Here’s one more thing the coronavirus pandemic has ruined for at least some people: betting on the Super Bowl. The American Gaming Association, the gambling industry’s national trade group, predicted in a report Tuesday that the number of people planning to bet on the big game will decrease this year.

That’s largely because people haven’t returned to work settings, where office pools are often circulated. Fewer people are planning to make in-person bets at casinos and horse tracks, the association said.

Still, the report predicts a rapid growth of legal sports betting in the U.S. that should easily smash records in money wagered online — the manner in which most sports bets are made. Half of the 50 states have legalized sports betting, with markets up and running in time for this year’s Super Bowl in 21 of them.

The AGA report said 23.2 million Americans plan to bet about $4.3 billion on the game that pits defending champions Patrick Mahomes and the Kansas City Chiefs against Tom Brady and the Tampa Bay Buccaneers. That would be a decline of 12% from last year. But the report also forecast a record 7.6 million Americans betting with online sportsbooks, up 63% from last year.

The AGA estimates are based off a survey of 2,200 people from Morning Consult conducted last month.

“COVID-19 has disrupted everything about American work and recreation, and we can expect the patterns of betting on this year’s Super Bowl to reflect this reality,” said David Schwartz, a gambling historian at the University of Nevada Las Vegas. “It is likely that, with many Americans working remotely, betting in office pools will be down. Bettors may also not place bets in sportsbooks before and during the game. But with the increased prevalence of legal online betting options, it is likely that the level of bets placed with state-regulated sportsbooks will increase. “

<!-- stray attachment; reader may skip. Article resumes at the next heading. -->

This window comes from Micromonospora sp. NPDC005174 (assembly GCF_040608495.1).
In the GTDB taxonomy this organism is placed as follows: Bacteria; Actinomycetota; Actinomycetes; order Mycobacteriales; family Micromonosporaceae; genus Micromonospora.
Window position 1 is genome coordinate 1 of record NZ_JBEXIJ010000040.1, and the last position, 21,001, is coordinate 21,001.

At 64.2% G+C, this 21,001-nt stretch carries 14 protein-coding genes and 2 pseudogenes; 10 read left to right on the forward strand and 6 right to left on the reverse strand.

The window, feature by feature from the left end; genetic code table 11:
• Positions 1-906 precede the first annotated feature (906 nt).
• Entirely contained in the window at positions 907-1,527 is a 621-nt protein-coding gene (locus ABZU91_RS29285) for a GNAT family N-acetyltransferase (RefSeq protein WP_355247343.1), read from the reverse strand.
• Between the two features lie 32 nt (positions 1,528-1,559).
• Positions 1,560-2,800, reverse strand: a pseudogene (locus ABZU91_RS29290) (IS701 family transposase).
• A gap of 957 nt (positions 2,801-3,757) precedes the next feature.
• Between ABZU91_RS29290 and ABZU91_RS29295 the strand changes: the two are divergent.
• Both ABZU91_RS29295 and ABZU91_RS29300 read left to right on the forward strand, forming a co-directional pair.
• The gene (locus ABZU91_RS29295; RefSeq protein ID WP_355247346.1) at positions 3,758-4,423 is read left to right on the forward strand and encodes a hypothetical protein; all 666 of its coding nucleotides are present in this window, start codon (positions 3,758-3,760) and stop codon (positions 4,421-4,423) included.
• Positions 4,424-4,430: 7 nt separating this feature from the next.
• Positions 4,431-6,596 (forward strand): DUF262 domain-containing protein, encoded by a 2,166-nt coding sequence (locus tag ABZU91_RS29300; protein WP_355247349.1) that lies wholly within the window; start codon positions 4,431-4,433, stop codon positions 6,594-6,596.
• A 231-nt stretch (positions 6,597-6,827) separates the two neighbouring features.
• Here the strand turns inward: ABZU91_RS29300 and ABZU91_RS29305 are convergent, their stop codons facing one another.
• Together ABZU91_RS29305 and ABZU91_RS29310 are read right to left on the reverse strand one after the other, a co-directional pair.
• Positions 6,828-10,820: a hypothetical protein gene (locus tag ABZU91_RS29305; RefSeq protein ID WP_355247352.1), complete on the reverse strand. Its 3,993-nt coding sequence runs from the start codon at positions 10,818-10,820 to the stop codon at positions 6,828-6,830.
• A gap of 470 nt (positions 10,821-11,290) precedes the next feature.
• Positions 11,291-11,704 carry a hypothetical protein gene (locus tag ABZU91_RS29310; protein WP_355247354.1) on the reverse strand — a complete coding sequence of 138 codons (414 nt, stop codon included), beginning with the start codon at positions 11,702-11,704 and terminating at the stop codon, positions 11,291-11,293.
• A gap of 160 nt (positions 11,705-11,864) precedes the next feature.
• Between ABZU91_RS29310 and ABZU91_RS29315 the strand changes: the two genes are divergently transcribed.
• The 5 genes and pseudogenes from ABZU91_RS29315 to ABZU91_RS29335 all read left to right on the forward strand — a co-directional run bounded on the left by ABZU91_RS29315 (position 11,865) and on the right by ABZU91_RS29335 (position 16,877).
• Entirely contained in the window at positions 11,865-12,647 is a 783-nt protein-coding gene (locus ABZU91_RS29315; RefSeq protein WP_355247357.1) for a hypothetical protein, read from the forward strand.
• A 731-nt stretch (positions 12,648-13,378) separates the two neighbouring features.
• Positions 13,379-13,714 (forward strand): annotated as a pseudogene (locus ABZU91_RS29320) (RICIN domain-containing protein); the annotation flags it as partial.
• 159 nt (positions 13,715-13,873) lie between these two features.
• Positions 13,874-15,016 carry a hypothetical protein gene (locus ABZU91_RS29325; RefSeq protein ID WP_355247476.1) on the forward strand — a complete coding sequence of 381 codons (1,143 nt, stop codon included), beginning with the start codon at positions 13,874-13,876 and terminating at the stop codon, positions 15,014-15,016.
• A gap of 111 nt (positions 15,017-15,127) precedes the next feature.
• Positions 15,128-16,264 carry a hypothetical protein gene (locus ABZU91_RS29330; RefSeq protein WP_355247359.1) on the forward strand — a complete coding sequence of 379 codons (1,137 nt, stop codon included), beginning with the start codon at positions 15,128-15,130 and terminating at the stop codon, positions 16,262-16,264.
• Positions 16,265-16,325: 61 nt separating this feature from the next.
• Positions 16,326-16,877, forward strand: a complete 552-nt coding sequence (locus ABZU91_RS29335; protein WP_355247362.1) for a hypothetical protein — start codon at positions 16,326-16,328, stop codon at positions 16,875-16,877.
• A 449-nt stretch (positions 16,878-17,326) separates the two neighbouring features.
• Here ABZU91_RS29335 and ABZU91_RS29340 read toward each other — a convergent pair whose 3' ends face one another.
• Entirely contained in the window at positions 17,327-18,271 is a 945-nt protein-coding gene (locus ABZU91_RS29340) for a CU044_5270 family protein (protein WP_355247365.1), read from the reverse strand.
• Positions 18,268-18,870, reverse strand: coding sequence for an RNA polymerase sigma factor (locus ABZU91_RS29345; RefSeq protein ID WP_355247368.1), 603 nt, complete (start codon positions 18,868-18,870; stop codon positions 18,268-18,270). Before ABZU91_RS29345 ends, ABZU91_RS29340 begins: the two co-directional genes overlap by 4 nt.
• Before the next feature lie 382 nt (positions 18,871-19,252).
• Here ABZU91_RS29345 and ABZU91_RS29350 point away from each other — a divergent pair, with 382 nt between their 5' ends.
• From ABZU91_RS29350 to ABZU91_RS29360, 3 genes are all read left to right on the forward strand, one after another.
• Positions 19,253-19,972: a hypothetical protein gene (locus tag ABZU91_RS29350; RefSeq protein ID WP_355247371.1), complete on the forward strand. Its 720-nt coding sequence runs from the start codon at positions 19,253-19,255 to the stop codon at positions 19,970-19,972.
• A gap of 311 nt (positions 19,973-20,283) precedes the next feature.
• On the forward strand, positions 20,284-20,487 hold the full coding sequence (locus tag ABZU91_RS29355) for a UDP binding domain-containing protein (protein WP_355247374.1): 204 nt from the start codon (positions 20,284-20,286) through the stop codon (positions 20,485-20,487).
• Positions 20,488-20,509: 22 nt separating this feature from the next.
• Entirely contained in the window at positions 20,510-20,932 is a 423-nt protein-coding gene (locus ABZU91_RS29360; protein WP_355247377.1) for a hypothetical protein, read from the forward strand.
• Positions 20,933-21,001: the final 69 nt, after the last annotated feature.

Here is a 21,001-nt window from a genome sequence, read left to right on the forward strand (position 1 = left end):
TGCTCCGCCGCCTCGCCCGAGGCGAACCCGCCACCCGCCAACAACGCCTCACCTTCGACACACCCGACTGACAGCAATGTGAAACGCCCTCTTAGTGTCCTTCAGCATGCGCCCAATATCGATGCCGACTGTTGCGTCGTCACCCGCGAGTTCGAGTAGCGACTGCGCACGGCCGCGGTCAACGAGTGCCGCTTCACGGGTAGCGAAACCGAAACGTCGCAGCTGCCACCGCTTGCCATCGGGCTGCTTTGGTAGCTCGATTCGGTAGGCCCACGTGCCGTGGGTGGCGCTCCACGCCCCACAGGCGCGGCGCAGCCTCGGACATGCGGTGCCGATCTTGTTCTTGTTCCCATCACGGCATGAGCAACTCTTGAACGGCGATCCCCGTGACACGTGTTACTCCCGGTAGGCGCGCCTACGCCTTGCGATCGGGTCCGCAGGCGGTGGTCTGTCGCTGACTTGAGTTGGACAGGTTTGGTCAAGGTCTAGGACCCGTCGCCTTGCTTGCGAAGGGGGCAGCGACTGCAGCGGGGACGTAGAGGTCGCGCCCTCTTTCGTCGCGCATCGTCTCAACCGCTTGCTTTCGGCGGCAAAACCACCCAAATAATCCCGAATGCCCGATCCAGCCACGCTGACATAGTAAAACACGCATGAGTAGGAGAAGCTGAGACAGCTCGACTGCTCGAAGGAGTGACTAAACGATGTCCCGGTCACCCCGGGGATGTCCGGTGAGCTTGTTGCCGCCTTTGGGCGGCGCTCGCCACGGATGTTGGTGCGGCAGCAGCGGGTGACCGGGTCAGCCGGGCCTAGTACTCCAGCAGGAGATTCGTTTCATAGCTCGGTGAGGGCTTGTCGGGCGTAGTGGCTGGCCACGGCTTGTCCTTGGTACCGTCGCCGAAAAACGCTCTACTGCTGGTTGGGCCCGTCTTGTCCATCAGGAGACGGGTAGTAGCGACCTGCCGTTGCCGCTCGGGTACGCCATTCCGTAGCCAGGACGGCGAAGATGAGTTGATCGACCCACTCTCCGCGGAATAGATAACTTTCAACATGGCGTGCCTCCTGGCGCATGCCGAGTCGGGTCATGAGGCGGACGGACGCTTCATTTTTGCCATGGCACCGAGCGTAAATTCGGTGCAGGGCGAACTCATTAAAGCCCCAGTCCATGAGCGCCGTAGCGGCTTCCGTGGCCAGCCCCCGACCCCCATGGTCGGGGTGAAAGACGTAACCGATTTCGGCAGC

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Johnny Avello, head of sportsbook at DraftKings said he expects “huge numbers” from the game.

“Let’s face it, this matchup is about as pretty as you can get: the defending champions against a guy who’s been there before,” he said. “It just looks like a winner all around.”

Jay Croucher, head of trading at PointsBet, said that while the amount wagered at in-person locations “might inevitably decrease due to the current landscape, this will ultimately be more than outweighed by what we expect to be record numbers for online wagering on the Super Bowl.”

FanDuel also expects a record amount to be bet on the game, as does Jason Scott, vice president of trading for

Adrian Vella, managing director of the Tipico sportsbook, said conditions are perfect for record-breaking online betting this year, including so-called “prop” bets on the performance of individual players.

“With the Super Bowl just a few days away, novelty game props and player prop single bets are coming in fast and furious, indicating a surge in casual bets by fans stuck at home from the snow, quarantine, or both,” Vella said.

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